Not sure we can live up to the standard of our own adoption in our adopting process. Not sure we can really even come close. But what we hope is that this process and the final outcome will be such a clear picture of the gospel to anyone who cares to observe it that they will rejoice in our own adoption as sons and daughters. The blood of Jesus is rich, and it changes everything. His resurrection gives us victory over death. Amen.

My sin, oh the bliss of this glorious thought,
My sin, not in part, but the whole,
Was nailed to the cross and I bear it no more.
Praise the Lord, praise the Lord, oh my soul. 

Tomorrow we go to court. It has sobered us some. It’s a really big day. This is the day we have been working two years to get to. It’s tomorrow at 3pm. We have been working 2 long years to get to tomorrow at 3pm. How glorious is that? How stinking scared should we be. But we’re not. We’re nervous of course, but we are confident that the Lord will do what seems best to him, and we trust him.

Please pray.
1) that these 2-3 issues that we have been warned about will not come up or be minor, passing issues.
2) for peace in our hearts as we prepare and as we listen and speak.
3) for favor and a soft heart in the judge.
4) for clarity and favor as we make our statements to the judge.
5) for all the details that will go into tomorrow by a lot of people.
6) for approval.

Thank you for walking with us. Maybe, just maybe, we are getting close to the end of the road. Or at least to the end of this road before a new one goes in a new direction.


what is real family?

No pictures today. Sorry I just don’t have the energy, but instead we posted a new video on youtube.com/igoac. And I am working on some good Sam video, but I actually lost the one I had been working on. Sorry. Now on to some thoughts and a story.

Sam is one of 13 cute, awesome little kids in his class. They are mostly boys with a few girls mixed in. They come from all kinds of backgrounds and have been there for different periods of time. Sometimes new people come in, and other people leave. They have several different caretakers who rotate shifts. There are probably about 6 of them, so they see a lot of different people. But for these little people, this is their family.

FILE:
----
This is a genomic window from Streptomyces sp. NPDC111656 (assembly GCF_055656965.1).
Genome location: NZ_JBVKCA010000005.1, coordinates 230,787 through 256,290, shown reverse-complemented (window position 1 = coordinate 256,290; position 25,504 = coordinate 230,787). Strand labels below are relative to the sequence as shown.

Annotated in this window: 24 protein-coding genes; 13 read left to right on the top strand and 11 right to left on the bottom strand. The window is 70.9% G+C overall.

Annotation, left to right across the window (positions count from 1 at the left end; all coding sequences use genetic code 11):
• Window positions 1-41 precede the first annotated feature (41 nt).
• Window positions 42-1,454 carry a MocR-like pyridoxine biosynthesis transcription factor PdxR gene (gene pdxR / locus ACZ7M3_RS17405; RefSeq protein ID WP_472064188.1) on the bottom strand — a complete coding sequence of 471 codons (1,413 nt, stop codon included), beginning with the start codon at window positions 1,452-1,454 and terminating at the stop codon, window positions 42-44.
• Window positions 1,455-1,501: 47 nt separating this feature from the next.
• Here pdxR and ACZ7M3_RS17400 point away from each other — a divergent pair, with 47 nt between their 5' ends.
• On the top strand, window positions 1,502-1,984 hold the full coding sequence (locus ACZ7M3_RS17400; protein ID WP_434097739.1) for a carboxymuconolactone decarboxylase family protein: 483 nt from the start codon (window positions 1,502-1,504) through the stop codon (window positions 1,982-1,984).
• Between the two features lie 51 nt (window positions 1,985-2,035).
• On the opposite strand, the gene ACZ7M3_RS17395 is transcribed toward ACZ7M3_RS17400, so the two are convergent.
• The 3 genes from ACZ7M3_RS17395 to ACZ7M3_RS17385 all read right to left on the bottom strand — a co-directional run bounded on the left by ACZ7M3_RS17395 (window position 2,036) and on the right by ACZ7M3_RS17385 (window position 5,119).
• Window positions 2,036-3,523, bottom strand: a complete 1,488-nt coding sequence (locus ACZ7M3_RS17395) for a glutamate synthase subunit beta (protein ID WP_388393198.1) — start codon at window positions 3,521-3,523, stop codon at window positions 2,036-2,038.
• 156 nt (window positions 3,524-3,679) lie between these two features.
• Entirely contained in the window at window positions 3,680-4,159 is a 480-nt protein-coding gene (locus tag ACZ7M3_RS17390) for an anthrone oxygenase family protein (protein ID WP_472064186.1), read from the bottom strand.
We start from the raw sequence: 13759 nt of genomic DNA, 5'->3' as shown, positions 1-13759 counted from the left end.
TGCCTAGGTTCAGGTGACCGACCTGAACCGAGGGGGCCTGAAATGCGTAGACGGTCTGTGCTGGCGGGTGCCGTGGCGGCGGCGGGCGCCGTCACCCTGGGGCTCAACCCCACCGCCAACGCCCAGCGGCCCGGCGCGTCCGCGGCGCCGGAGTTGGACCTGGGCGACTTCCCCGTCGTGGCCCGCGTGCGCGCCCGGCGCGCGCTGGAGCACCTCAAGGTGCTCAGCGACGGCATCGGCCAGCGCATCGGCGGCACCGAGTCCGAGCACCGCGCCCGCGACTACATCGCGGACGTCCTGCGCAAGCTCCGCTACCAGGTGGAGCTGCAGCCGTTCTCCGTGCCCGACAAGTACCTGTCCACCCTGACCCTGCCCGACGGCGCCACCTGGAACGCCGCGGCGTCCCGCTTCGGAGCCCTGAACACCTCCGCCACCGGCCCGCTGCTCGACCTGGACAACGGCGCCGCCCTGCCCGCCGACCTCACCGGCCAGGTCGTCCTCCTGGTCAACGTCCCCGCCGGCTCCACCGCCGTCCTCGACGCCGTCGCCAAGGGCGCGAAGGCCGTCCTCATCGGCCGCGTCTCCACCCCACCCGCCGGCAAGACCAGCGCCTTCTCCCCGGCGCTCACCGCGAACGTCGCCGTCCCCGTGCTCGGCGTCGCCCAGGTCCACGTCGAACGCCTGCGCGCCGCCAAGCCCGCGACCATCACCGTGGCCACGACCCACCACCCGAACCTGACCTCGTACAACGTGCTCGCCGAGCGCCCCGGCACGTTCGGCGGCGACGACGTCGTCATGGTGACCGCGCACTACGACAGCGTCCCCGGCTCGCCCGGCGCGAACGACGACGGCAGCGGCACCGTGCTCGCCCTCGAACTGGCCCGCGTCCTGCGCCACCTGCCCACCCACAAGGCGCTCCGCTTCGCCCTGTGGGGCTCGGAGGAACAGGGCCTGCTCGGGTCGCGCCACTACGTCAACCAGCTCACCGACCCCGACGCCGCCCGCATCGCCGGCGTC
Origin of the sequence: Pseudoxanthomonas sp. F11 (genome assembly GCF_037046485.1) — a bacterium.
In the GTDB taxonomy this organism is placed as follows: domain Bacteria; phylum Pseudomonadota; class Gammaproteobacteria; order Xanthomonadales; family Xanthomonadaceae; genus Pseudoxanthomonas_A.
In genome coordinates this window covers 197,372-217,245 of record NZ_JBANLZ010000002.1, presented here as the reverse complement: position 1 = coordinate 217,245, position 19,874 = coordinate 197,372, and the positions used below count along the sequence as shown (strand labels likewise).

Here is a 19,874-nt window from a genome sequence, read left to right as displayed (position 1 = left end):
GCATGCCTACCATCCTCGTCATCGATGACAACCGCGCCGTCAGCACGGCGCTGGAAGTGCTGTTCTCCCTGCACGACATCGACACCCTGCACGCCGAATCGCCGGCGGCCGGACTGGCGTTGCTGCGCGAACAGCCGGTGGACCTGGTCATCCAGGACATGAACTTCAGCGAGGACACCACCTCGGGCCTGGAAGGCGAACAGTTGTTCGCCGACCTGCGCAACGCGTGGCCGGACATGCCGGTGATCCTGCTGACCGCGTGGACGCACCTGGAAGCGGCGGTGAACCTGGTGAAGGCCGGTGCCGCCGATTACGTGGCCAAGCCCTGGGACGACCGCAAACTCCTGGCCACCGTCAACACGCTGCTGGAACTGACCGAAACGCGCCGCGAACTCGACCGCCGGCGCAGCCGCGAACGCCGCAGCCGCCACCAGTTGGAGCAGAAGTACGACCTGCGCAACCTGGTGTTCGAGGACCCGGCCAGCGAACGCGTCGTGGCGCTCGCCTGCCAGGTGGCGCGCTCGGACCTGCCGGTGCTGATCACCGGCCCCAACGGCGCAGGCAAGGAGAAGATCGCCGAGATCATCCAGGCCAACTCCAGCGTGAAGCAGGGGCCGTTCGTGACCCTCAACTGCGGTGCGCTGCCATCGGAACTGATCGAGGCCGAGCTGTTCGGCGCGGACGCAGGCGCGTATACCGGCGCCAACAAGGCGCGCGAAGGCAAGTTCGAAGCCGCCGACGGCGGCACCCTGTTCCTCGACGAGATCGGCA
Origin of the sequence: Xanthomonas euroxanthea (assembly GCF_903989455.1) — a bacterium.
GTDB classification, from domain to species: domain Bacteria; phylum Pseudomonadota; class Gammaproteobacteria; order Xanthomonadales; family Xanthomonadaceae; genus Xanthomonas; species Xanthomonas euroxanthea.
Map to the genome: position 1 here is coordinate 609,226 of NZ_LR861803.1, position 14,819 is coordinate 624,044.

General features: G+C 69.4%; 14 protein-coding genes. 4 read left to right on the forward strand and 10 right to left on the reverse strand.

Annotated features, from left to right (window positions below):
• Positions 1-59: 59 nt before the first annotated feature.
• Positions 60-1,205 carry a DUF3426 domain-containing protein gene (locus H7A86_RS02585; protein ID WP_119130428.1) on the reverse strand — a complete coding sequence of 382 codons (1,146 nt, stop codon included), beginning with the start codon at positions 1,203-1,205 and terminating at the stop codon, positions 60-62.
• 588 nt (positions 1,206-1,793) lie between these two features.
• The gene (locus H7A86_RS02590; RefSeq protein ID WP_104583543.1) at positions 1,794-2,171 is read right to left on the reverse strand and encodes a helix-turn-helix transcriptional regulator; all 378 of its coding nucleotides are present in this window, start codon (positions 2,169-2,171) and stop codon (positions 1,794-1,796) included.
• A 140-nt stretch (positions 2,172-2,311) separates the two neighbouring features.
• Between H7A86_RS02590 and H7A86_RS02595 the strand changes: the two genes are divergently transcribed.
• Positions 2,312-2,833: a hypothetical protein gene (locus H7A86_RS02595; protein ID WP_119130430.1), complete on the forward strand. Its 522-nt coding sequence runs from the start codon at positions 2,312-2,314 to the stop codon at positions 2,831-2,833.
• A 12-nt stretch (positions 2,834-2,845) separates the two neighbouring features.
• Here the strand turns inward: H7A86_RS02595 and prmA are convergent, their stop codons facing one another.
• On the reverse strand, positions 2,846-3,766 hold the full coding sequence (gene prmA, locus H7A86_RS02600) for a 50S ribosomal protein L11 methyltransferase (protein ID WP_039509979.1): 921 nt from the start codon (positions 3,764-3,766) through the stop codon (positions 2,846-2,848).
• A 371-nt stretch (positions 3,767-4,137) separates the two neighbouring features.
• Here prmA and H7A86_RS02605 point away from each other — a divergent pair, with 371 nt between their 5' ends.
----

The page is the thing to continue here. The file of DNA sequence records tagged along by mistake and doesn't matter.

These are the people they live with day in and day out. These are their brothers and sisters. These are their parents. These are the people they are comfortable with and the people they recognize. While we believe that we are doing a good thing by bringing Sam into our family, and we also believe that every one of these little people need families, there is something hard and painful about them leaving their home and their family.

When they leave here, everything they know disappears, everything. While the lives they move on to may be better in many ways, nothing is familiar or comfortable, nothing. I can’t imagine what it would be like to leave everything that gives me any level of comfort and have no one ask me if I would like to do that or not. Ultimately these little guys may not know what’s best for them, being around 2 years old, but being adopted is in may ways painful for them.

It’s painful for their adoptive families in many ways, too. It’s hard. It’s inconvenient. It’s uncomfortable to live in Kazakhstan for 2 months. It’s expensive. It’s freaking cold for two Texas people. And we thank God for all of it and pray with all our hearts that God would speak to more families and that more families would respond and answer the call to adopt. Because there’s another thing about it: it is absolutely not about us.

In many ways it’s about these kids and about hope and relief. But more than that, as we have said from the very beginning, while Sam was still a stack of paper called a dossier, while he was still an agency application, it was always about the gospel. It was always about Jesus because everything is always about Jesus. As we were reminded very painfully and clearly and beautifully our first week here, it was always about 2 Timothy 1:9: “…God, who saved us and called us with a holy calling, not according to our works, but according to his own purpose and grace.”

Now, the story you’ve all ben waiting for:
Sam has a litle friend in his class, one of the 13, named Matisse. That is his name given to him by his parents who are French. He is a cool little guy and is very active and very happy. His favorite word is”tata,” which means “look!” And he is always pointing at something. We have noticed that every time we come to pick Sam up, if he is not already pretty close to the door or if he doesn’t notice us, his little friend Matisse gets very excited, starts making all kinds of noise and runs over to Sam and starts patting him and making sure he knows that we are there. He knows instantly that we are there to see Sam, and he is very excited for Sam that we are there. It’s so cool. These guys are family.

And no news on anything else yet. Just visiting the boy and waiting. Thank you for walking the long, hard, refining, beautiful, inspiring road with us.